Wednesday, December 11, 2013


A really great read for writers of any level.
I received my copy of the deliciously outspoken Lucy V Hay's book a couple of months ago and I've only just finished reading it. The reason; because it was jam packed with so many ideas, information and valuable insights I wanted to make sure I had absorbed it all before I commented on it.

Followers of Lucy's blog and various other scribblings scattered over the interwebs will know she is always a fantastic source of information, dedicating herself to helping other writers with useful articles and discussions. It's no surprise then that someone eventually asked Lucy to prove she knew what she was talking about and write a book. Thus Writing & Selling Thriller Screenplays was born...or rather written.

Lucy V Hay: She knows stuff!
The book is split into three parts. The first focuses on what a thriller is. Thriller is a very loose genre term which actually contains a multitude of sub genres, all of which Lucy looks at in great detail, inviting the reader to think about how many there actually are. I was surprised.

The second section explores how to write a thriller, from picking your sub genre, the logline, the outline, the characters, the first ten pages and setup, the conflict to the showdown. The great thing about Lucy's book is that it doesn't just tell you HOW to write a thriller, it invites you to think over things yourself, using various examples and quotes from established writers, script editors and readers.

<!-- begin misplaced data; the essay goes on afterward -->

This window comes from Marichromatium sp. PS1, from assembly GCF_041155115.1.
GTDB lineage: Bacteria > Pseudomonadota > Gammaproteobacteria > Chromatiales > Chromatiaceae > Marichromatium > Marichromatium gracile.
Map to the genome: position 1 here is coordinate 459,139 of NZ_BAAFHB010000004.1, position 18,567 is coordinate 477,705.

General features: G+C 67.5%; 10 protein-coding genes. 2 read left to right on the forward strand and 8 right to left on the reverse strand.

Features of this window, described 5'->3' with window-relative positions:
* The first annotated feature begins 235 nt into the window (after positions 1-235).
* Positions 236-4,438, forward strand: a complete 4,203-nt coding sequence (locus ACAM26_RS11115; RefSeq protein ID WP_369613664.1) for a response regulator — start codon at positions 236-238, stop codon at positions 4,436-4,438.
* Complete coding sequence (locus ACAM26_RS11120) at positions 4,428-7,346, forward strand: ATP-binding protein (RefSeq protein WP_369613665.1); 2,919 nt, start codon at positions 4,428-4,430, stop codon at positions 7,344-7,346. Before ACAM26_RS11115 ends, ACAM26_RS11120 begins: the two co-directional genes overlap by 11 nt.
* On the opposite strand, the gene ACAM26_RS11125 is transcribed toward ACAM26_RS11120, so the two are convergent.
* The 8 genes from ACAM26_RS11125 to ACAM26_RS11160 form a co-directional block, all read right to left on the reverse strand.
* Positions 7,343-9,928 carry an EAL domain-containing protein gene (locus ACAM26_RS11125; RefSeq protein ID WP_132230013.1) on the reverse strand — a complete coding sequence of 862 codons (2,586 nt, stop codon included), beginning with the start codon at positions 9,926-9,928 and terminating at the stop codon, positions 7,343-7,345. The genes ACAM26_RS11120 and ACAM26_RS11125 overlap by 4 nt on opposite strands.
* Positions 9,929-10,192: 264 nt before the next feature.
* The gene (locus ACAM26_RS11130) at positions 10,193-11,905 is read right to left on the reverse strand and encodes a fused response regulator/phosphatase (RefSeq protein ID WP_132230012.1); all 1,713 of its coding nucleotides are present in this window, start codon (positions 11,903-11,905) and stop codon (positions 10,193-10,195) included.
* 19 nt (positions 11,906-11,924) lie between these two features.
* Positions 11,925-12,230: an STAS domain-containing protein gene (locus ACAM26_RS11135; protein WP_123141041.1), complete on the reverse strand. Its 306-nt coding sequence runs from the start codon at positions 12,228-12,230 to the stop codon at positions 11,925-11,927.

The third and final section was the one I found most interesting. Writers, of all levels, rarely think about the actual business of selling and making a feature, or TV screenplay. To me it's fascinating. Here Lucy examines how the industry works, and makes some suggestions on how to make it work for you. I love this section because I feel that to be a great writer you need to know how everything works around you. I don't think it's enough just to write a screenplay, hand it over to a producer and then forget about it. Knowing what is involved in production, from attracting named actors to budget issues helps a writer to give their screenplay the best chance of getting made. It's all invaluable information that every writer should be keen to learn.

Lucy sums up each topic of the book at the end of each section, so there's a handy reminder to quickly access if you don't have time to read the whole section, or simply just for a quick reference. And at the back there is what I consider to be the largest list of valuable resources I think I have ever seen listed on paper.

All in all a jolly wonderful and informative book that's a must on any writer's Christmas list. Get it! Read it! Learn from it! Enjoy! Shazam!

1 comment:

Lucy V said...

Wow, thanks Domothy! Appreciated :D Glad you enjoyed it and found it useful, it was fun to write! And also Hell. haha!